In addition, non-management directors who are members of any special committee of the Board will receive a per meeting fee of $1,800, and each non-management director will receive an annual stock award in an amount to be determined by the Board on the recommendation of the Corporate Governance and Nominating Committee. On the recommendation of the Corporate Governance and Nominating Committee, the Board may also approve other fees for non-management directors, including retainers for the chairman of any special committee of the Board.
By the fifth anniversary of their service on the Board, directors are required to maintain ownership of shares of the Corporation's common stock with a market value of at least five times the annual cash retainer.
Management may exercise any and all authorities as set forth in the By-Laws. Management is authorized to implement plans, make expenditures, and acquire or dispose of assets consistent with the annual operating plan and the annual capital expenditures plan approved by the Board.
All expenditures for fixed assets (whether purchased or leased and whether to be paid directly by the Corporation itself or through any subsidiary) should be authorized in the annual capital expenditures plan approved by the Board. Any such expenditure that would, either individually or when aggregated with related transactions, exceed one percent of the total shareholders' equity of the Corporation as shown on the most recently published balance sheet must be approved by the Board.
All acquisitions and dispositions of assets (whether by the Corporation itself or through any subsidiary) — other than (i) acquisitions and dispositions in the normal course of business, (ii) acquisitions and dispositions of assets that are being or have been acquired through foreclosures or other proceedings on account of loans previously made and (iii) acquisitions of the stock or assets of other entities (addressed below) — that would, either individually or when aggregated with related transactions, exceed one percent of the total shareholders' equity of the Corporation as shown on the most recently published balance sheet, and all acquisitions or other capital commitments that would represent the Corporation's entry into a significant new line of business, must be approved by the Board.
If approved by the CEO, acquisitions (either through the Corporation or any subsidiary) of the stock or assets of other entities may be made, without specific approval by the Board, in an amount not to exceed, in any such case, one percent of the total shareholders' equity of the Corporation as shown on the most recently published balance sheet, provided, however, that Board approval must be obtained if the acquisition represents the Corporation's entry into a significant new line of business.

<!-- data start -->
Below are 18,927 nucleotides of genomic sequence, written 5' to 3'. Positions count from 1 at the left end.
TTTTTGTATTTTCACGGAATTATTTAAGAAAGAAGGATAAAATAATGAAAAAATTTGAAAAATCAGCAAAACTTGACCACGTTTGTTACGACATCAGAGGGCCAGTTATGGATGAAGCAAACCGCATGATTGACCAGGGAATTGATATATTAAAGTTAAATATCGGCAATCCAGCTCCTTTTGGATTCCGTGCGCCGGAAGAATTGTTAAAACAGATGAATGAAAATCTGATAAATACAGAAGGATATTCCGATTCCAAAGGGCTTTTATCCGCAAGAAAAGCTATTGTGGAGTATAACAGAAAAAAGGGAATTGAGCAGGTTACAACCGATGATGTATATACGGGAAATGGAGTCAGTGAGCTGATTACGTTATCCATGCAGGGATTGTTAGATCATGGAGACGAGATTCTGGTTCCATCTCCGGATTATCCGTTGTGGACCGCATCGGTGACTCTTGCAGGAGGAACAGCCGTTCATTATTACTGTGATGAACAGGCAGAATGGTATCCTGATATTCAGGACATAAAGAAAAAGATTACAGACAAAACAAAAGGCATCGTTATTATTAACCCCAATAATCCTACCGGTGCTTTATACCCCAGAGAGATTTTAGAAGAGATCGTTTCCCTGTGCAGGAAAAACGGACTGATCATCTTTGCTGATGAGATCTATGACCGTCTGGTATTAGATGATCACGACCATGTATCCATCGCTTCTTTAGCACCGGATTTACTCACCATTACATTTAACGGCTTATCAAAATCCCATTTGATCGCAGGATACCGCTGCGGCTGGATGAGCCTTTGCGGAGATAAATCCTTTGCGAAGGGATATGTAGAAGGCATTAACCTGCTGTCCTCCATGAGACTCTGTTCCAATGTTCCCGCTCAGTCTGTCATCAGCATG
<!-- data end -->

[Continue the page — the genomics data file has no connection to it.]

If approved by the CEO or the Chief Financial Officer (“CFO”), capital contributions to new or existing subsidiaries of the Corporation may be made, without specific approval by the Board, in an amount per transaction not to exceed two percent of the total shareholders' equity of the Corporation as shown on the most recently published balance sheet, provided, however, that Board approval must be obtained if the capital contribution represents the Corporation's entry into a significant new line of business. Extensions of credit may be made by the Corporation to new or existing subsidiaries of the Corporation, without specific approval by the Board, upon such terms and conditions as the CEO, the President, the CFO, the Controller, the Treasurer, any Senior Vice Chairman, any Vice Chairman or any Senior Executive Vice President of the Corporation (the "Authorized Officers") or any other person designated in writing by any Authorized Officer may in his or her discretion approve. Notwithstanding the foregoing, Board approval shall not be required for internal reorganizations involving solely and exclusively the Corporation and/or one or more of its subsidiaries unless such internal reorganization would result in a material change in the overall risk profile of the Corporation and its subsidiaries taken as a whole. Management shall report to the Board on such internal reorganizations at the next regular meeting of the Board following completion of any such internal reorganization.
Expenditures, consideration, payments and other amounts referred to in this section include the total of all payments to be made or received and the liabilities to be assumed, directly or indirectly.
Management may exercise any and all additional authorities as the Board may from time to time approve by resolutions duly adopted.
Approved: March 5, 2015